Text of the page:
Lumos Foundation, England
Yarl’s Wood Immigration Removal Centre: A Study of State Induced Atrocities Against Detained Migrants
Yarl’s Wood Immigration Removal Centre (YWRIC) is 60 miles north of London and holds approximately four hundred refugee women who are awaiting an asylum decision. High fences, with razor wire, encircle the building while surveillance cameras are profusely positioned in the compound. At least one police officer is on constant guard. The security inside includes fingerprints, full- body searches, metal detectors and questioning as constant protocol for inmates and visitors alike (Moghadam 2016). Indeed, this custodial environment amply reflected the recently revealed attitudes and actions of the security personnel inside. Extremely vulnerable women, for example, were treated like prisoners despite a dearth of evidence relating to their criminal behaviour. Moreover, like the situation in the prison service, the UK government employed the private firms of Serco (for security) and G4S (for healthcare) to administer and regulate the running of YWIRC. Structurally, it will be argued, this division of duties created an accountability gap from the outset. And, as a consequence, there was a lack of clarity over which contractor was responsible for what (Dunton 2016).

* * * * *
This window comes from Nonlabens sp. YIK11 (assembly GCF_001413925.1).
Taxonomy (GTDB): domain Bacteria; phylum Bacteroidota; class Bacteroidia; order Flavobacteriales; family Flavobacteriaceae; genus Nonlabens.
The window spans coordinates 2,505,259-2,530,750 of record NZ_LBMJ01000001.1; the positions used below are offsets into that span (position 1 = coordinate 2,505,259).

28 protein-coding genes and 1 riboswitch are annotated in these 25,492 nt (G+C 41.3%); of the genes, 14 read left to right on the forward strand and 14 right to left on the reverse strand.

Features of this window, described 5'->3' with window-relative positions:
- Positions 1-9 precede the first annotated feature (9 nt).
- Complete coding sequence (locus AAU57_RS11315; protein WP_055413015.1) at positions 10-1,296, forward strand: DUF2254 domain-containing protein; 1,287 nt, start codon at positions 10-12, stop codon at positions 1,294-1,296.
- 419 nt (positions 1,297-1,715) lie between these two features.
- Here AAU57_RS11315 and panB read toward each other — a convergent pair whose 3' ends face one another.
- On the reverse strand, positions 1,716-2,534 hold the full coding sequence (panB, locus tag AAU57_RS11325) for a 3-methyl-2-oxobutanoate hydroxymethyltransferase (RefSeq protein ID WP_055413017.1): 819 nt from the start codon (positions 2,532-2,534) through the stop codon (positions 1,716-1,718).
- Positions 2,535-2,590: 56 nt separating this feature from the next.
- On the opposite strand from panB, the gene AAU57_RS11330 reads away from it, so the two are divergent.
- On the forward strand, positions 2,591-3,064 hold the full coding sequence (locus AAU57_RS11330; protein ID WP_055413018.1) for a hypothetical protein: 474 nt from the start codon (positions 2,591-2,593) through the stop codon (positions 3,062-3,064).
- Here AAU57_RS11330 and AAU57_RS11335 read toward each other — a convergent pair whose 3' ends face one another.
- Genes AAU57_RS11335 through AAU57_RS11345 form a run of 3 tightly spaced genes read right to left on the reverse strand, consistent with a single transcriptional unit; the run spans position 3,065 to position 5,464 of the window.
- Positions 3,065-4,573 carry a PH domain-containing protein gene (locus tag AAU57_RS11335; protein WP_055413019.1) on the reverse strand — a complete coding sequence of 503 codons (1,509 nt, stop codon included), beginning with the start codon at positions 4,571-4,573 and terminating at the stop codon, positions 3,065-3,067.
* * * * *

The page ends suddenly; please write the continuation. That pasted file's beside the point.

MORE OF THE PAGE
In the light of such a background, this presentation focuses on five key forms of criminality and immorality that has continued to be highly prevalent at YWIRC. Namely, it concentrates on the appalling healthcare provision, the detention of pregnant women, violence and sexual misconduct committed by staff, the need to detain vulnerable women at all and the breaching of Rule 35 which was supposed to ‘ensure that particularly vulnerable detainees are brought to the attention of those with direct responsibility for authorising, maintaining and reviewing detention’ (Medical Justice, 2015). In so doing, this address will show that all of these examples of wrongdoings accumulated to build a case that highlights the UK government’s fundamental involvement in the mistreatment of hundreds of women inside YWIRC.